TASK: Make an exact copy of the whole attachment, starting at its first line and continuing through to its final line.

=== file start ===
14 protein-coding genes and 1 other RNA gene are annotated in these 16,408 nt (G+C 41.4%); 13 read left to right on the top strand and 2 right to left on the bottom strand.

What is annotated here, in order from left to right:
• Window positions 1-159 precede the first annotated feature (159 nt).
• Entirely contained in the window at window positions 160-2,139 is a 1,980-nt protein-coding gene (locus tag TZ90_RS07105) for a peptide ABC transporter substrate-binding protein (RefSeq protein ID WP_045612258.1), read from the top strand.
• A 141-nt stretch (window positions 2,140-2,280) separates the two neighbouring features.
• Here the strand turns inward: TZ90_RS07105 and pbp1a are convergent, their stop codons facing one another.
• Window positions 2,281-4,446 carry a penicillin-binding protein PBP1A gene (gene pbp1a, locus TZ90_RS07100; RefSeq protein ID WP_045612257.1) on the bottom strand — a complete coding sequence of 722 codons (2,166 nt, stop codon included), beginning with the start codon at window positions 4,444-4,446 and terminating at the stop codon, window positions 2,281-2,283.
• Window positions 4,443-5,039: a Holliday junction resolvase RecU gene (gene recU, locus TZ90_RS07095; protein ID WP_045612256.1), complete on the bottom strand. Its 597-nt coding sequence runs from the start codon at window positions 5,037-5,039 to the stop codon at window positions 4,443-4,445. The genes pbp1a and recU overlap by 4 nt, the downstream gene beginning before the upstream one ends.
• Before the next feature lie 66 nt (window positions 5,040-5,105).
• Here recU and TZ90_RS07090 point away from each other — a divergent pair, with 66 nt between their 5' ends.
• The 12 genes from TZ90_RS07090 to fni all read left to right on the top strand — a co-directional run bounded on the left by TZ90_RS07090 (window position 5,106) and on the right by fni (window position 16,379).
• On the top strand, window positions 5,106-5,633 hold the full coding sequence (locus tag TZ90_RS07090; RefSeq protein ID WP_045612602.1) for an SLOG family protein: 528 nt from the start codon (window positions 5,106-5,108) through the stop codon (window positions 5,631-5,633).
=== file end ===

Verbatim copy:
14 protein-coding genes and 1 other RNA gene are annotated in these 16,408 nt (G+C 41.4%); 13 read left to right on the top strand and 2 right to left on the bottom strand.

What is annotated here, in order from left to right:
• Window positions 1-159 precede the first annotated feature (159 nt).
• Entirely contained in the window at window positions 160-2,139 is a 1,980-nt protein-coding gene (locus tag TZ90_RS07105) for a peptide ABC transporter substrate-binding protein (RefSeq protein ID WP_045612258.1), read from the top strand.
• A 141-nt stretch (window positions 2,140-2,280) separates the two neighbouring features.
• Here the strand turns inward: TZ90_RS07105 and pbp1a are convergent, their stop codons facing one another.
• Window positions 2,281-4,446 carry a penicillin-binding protein PBP1A gene (gene pbp1a, locus TZ90_RS07100; RefSeq protein ID WP_045612257.1) on the bottom strand — a complete coding sequence of 722 codons (2,166 nt, stop codon included), beginning with the start codon at window positions 4,444-4,446 and terminating at the stop codon, window positions 2,281-2,283.
• Window positions 4,443-5,039: a Holliday junction resolvase RecU gene (gene recU, locus TZ90_RS07095; protein ID WP_045612256.1), complete on the bottom strand. Its 597-nt coding sequence runs from the start codon at window positions 5,037-5,039 to the stop codon at window positions 4,443-4,445. The genes pbp1a and recU overlap by 4 nt, the downstream gene beginning before the upstream one ends.
• Before the next feature lie 66 nt (window positions 5,040-5,105).
• Here recU and TZ90_RS07090 point away from each other — a divergent pair, with 66 nt between their 5' ends.
• The 12 genes from TZ90_RS07090 to fni all read left to right on the top strand — a co-directional run bounded on the left by TZ90_RS07090 (window position 5,106) and on the right by fni (window position 16,379).
• On the top strand, window positions 5,106-5,633 hold the full coding sequence (locus tag TZ90_RS07090; RefSeq protein ID WP_045612602.1) for an SLOG family protein: 528 nt from the start codon (window positions 5,106-5,108) through the stop codon (window positions 5,631-5,633).